Additionally, out of the approximately 11 million single-parent families with children under the age of 18 in 2021, single mothers headed close to 80% of them. Single fathers, on the other hand, have higher incomes and are far less likely to be living at or below the poverty line, on average.

Similarly, women face disproportionate caregiving responsibilities for elderly parents and other adults, preventing them from investing time and financial resources into homeownership at the same rate as men.

Lower lifetime earnings among women not only results in less money to put toward a down payment on a home, but it also leads to higher debt-to-income ratios and worse credit scores, which can make women less likely to qualify for affordable home loans.


Women pay higher mortgage rates in every state but Alaska, even though women statistically are more reliable when making mortgage payments.

How the Homeownership Gender Gap Impacts Women

Mills said that owning a home not only is a cornerstone of the “American dream,” but also a basic building block of wealth building. However, another gap persists here as well: The median woman’s wealth is equal to 55 cents for each dollar of male wealth.

“Owning a home means not only providing a place for you and your family to sleep at night, but also owning an asset that has increased in value at a steady pace,” Mills said. “Plus, owning a safe and stable home greatly increases the chance of someone creating upward economic mobility for themselves and their family.”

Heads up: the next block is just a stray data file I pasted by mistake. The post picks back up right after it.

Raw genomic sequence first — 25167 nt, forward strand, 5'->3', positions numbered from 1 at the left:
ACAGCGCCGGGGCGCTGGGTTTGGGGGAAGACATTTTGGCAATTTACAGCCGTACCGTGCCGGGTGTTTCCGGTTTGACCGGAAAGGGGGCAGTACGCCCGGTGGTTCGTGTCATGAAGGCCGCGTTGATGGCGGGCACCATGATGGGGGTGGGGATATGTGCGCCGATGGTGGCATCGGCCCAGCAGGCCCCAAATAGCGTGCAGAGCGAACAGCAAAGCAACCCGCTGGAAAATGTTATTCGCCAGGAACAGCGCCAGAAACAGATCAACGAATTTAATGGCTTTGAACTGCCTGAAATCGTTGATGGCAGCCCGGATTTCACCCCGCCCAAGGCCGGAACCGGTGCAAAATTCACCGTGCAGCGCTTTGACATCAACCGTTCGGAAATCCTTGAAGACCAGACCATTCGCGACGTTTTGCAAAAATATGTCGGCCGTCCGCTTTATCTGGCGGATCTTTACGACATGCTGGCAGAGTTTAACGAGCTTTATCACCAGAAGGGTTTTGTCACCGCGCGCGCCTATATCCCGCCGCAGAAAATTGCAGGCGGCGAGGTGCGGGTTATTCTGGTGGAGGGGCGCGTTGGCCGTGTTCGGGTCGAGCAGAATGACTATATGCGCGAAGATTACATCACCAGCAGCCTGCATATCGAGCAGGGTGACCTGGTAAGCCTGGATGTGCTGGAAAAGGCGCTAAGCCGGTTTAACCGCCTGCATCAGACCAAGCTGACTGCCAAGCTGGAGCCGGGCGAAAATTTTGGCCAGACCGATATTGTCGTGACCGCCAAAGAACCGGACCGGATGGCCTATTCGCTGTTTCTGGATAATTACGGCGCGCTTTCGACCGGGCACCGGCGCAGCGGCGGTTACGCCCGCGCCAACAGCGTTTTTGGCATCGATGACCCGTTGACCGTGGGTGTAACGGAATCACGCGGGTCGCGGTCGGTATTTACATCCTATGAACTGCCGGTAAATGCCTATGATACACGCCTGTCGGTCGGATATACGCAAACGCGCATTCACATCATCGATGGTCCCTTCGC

That’s because the stability homeownership provides makes it easier to focus on things such as education, improving job prospects, and forming a network or community to support you.

Key Takeaways

  • The homeownership gender gap refers to the difference in homeownership rates between men and women.
  • As of 2019, the homeownership rate among female-headed households was 61% versus 67% for male-headed households.
  • Women pay more for their homes and sell them for less than men, on average.
  • Major contributing factors to the homeownership gender gap are that women earn less than men, on average, and have more caregiving responsibilities.

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The Balance uses only high-quality sources, including peer-reviewed studies, to support the facts within our articles. Read our editorial process to learn more about how we fact-check and keep our content accurate, reliable, and trustworthy.
  1. Paul Goldsmith-Pinkham and Kelly Shue. “The Gender Gap in Housing Returns,” Page 1.

  2. Urban Institute. “A Three-Decade Decline in the Homeownership Gender Gap: What Drove the Change, and Where Do We Go From Here?” Page 3.

  3. National Association of Realtors. “Women Home Buyers.”

  4. Yale Insights. “Single Women Get Lower Returns From Housing Investments.”

  5. Pew Research Center. “Gender Pay Gap in U.S. Held Steady in 2020.”

  6. Center for American Progress. “Women of Color and the Wage Gap.”

  7. Census Bureau. “America’s Families and Living Arrangements: 2021,” Click Table F6. See cells B9, D9, and N9.

  8. Pew Research Center. “The Rise of Single Fathers: A Ninefold Increase Since 1960.”

  9. Habitat for Humanity Chicago. “Women and Homeownership: The Hurdles and Why We Must Overcome Them.”

  10. OwnUp. “The Gender Gap: Women Pay More for Their Mortgage Than Men.”

  11. Federal Reserve Bank of St. Louis. “Gender Wealth Gap: Families Headed by Women Have Lower Wealth.”